Research looks at new ways to ease pain of kids' shots
■ Distractions, topical anesthesia and education of parent and child all are possible tactics to soften the sting.
By Victoria Stagg Elliott — Posted Dec. 22, 2008
Children experience less pain with a vaccination if the skin is pretreated with an anesthetic and they are taught about what to expect. Being accompanied by a parent and being entertained with simple diversions also help, according to a study in the December Family Practice.
"This strategy could make vaccines more acceptable to children and may improve child-doctor relationships, and contribute to a decrease in child fear about health care," wrote the authors from the University of Nancy in France.
Physicians said this study made a lot of sense, and the research is part of a trend toward examining ways to reduce the pain children experience in the health care system. Several other projects are investigating whether the order in which shots are given affects the amount of hurt caused. The efforts also seek ways to reduce the injection pain experienced by newborns.
"It's a very important topic, which doesn't get a lot of attention," said Evelyn Reis, MD, an associate professor of pediatrics at Children's Hospital of Pittsburgh. "We now have many more shots to protect kids, which is great, but for a lot of kids, it's very difficult to get those shots."
Reducing pain associated with vaccinations is considered important. Although the sensation usually is brief, getting a shot is a frequent part of a child's experience in a doctor's office -- so much so that it can affect their willingness to receive care and their parents' willingness to bring them.
The Family Practice study "is a very worthwhile and very interesting paper," said Jonathan L. Temte, MD, PhD, associate professor of family medicine at the University of Wisconsin, Madison. "A child can associate a visit with a doctor as negative just based on that experience of getting immunizations and the needlestick. ... At this point in time, when we're seeing some resistance toward immunizations for all sorts of reasons, reducing some of that angst is welcome." Dr. Temte also is a member of the Centers for Disease Control and Prevention's Advisory Committee on Immunization Practices.
Many doctors who care for children said some version of the intervention most likely is carried out in most practices. Distraction is a frequent strategy. Anesthesia is less common, primarily because it can be costly and needs to be applied up to an hour in advance. Many physicians said they provide anesthetic cream on request or for a child who is receiving numerous shots in one visit. Distractions range from having the child play with soap bubbles, as in this study, to party blowers. The goal is to reduce the fear and anxiety that often precedes the actual needlestick and makes subsequent ones more difficult to give to an apprehensive child.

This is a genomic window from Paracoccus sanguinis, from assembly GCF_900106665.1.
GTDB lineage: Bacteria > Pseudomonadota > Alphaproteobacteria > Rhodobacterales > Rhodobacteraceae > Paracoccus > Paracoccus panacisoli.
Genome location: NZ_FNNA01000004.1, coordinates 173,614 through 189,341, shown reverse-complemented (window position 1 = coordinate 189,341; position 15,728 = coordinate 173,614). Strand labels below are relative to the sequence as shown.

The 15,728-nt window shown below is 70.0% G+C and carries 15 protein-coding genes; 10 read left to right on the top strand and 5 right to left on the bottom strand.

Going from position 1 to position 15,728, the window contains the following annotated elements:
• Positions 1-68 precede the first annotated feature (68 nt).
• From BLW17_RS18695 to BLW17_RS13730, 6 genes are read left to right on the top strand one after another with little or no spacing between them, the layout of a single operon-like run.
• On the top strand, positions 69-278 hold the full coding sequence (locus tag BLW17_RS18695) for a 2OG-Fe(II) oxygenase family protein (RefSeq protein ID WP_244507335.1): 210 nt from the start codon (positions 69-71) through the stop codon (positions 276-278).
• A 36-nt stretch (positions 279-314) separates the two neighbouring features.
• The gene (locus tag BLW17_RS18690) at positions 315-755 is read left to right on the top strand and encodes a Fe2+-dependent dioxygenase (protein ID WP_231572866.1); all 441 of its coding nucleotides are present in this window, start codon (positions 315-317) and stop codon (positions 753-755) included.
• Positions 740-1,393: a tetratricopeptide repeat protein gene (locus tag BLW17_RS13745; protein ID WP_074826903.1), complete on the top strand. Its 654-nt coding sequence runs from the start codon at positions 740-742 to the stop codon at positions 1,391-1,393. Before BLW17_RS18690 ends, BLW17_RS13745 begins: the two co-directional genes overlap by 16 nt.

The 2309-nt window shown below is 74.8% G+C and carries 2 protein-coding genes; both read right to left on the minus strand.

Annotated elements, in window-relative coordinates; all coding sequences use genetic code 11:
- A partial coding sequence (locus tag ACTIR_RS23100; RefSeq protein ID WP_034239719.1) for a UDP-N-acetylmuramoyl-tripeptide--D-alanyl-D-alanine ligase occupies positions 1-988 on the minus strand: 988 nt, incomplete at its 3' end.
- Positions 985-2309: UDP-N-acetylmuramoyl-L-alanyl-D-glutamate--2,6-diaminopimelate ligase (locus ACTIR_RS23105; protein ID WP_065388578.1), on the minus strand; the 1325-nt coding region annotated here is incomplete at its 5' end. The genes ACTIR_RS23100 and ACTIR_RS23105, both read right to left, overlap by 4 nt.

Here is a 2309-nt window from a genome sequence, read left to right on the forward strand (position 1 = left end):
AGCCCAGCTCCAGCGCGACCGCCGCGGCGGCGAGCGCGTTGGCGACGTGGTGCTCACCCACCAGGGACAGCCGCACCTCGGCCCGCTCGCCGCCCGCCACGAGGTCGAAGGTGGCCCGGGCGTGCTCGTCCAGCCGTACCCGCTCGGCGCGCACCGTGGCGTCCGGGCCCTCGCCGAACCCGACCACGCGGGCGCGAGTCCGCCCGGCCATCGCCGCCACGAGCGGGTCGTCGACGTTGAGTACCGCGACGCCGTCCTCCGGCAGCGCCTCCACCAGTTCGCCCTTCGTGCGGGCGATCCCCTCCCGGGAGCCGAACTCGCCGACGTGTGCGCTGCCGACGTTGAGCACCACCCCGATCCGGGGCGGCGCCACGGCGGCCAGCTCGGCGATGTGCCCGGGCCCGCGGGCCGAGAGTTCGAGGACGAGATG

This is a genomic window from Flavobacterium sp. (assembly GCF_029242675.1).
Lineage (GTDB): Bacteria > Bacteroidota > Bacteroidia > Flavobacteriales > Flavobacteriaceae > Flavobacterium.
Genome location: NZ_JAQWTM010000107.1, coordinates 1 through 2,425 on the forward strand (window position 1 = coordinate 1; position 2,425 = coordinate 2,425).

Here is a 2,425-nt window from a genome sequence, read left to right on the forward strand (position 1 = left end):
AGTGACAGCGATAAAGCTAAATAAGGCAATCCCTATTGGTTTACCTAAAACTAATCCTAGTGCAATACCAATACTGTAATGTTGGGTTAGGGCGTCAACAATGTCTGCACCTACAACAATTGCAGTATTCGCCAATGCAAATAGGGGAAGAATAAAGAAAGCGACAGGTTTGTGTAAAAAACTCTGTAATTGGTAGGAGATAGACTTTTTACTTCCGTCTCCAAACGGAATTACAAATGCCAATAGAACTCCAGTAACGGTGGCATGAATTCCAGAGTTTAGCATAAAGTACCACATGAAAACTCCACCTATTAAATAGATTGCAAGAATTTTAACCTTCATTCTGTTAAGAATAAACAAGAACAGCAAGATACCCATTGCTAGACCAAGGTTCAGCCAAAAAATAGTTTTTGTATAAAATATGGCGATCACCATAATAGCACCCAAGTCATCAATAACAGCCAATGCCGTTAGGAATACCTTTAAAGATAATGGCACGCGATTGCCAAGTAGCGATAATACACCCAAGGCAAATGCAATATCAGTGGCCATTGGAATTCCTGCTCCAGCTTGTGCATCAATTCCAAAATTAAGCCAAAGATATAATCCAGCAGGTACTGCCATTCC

"The pain of vaccination is an extremely small part of the experience," said James Becker, MD, associate professor in family and community health at Marshall University in West Virginia. "The fear of pain is a larger part of the experience for children and drives the responses in the office."
But experts also cautioned that efforts to alleviate such brief discomfort not become so involved that they add to the economic and resource challenges involved in providing children with the full schedule of immunizations.
"Efficiency is critical," Dr. Temte said. "And some sort of balance needs to be established between getting children vaccinated and other concerns such as comfort."
Researchers also said it was necessary to tailor strategies to the child, particularly regarding age.
"This study is important, because a lot of these techniques have been looked at individually but not as a package," said Neil Schechter, MD, director of the division of pain medicine at Connecticut Children's Medical Center in Hartford and author of a literature review on the subject in the May 2007 Pediatrics. "But individualizing this package is critical."
For example, the Family Practice study included those ages 4 to 12, but a subgroup analysis found that the intervention did not make a statistical difference in the pain experienced by those ages 10 to 12. And research by Dr. Reis has suggested that pain in infants who receive multiple injections can be reduced with a combination of sucrose, sucking on a pacifier or bottle, and being held by a parent. It's unclear what the most appropriate strategies may be to reduce pain in children ages 1 to 4.